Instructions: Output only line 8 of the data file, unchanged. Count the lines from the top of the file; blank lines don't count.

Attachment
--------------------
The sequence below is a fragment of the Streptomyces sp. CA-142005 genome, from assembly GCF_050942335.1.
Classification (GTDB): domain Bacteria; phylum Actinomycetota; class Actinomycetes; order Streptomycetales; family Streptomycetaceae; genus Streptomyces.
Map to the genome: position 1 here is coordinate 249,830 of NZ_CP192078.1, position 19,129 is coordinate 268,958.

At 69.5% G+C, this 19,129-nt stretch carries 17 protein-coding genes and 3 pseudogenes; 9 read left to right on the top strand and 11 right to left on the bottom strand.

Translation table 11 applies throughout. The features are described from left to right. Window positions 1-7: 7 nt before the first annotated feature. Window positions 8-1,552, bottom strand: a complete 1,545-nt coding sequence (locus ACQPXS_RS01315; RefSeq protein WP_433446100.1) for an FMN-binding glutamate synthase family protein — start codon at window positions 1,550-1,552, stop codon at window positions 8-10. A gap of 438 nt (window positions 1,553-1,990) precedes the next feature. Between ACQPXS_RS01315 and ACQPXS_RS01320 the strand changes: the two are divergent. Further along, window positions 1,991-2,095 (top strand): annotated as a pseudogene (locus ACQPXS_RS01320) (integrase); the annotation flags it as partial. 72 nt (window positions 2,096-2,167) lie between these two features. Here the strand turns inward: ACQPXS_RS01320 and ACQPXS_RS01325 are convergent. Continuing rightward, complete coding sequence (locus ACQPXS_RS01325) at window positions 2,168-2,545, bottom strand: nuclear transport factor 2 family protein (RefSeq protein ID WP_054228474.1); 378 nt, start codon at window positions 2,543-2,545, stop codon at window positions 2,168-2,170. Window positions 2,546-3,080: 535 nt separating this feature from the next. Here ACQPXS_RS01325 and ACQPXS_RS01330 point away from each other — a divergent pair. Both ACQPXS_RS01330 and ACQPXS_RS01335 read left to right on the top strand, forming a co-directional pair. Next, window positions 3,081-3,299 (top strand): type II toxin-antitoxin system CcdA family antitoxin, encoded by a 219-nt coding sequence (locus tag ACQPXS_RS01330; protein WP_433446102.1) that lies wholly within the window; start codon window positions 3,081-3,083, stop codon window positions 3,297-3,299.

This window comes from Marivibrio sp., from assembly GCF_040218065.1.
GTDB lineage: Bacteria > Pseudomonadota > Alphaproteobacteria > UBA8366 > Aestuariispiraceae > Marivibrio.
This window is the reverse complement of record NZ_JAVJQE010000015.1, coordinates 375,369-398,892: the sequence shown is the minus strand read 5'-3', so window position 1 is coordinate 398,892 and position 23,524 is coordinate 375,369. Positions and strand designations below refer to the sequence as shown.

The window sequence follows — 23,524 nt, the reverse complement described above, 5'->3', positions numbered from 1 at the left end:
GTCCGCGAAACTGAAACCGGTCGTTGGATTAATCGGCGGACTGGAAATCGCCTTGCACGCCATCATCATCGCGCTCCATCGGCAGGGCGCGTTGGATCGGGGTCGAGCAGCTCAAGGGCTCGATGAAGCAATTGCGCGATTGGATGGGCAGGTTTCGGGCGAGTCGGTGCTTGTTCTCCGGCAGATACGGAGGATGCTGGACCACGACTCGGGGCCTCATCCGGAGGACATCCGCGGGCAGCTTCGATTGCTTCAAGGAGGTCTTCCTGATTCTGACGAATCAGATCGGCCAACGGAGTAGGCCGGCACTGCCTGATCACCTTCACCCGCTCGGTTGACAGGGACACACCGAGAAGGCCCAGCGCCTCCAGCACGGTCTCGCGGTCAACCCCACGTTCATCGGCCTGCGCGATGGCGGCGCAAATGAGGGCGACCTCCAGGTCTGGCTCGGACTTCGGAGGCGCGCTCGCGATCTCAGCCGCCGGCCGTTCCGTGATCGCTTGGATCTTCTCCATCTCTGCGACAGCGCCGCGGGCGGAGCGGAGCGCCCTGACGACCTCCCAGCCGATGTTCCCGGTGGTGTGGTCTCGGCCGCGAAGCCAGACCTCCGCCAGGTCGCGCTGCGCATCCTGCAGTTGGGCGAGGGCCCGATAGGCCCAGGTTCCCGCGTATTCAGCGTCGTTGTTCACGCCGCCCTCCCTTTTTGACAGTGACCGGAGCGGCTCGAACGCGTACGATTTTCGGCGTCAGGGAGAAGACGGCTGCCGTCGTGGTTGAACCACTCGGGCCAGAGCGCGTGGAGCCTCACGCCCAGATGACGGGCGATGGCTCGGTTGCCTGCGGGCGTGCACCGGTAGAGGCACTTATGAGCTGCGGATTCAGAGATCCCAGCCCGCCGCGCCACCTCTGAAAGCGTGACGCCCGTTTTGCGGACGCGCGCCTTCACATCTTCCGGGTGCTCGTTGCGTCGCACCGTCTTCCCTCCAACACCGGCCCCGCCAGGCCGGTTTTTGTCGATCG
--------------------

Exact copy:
This window is the reverse complement of record NZ_JAVJQE010000015.1, coordinates 375,369-398,892: the sequence shown is the minus strand read 5'-3', so window position 1 is coordinate 398,892 and position 23,524 is coordinate 375,369. Positions and strand designations below refer to the sequence as shown.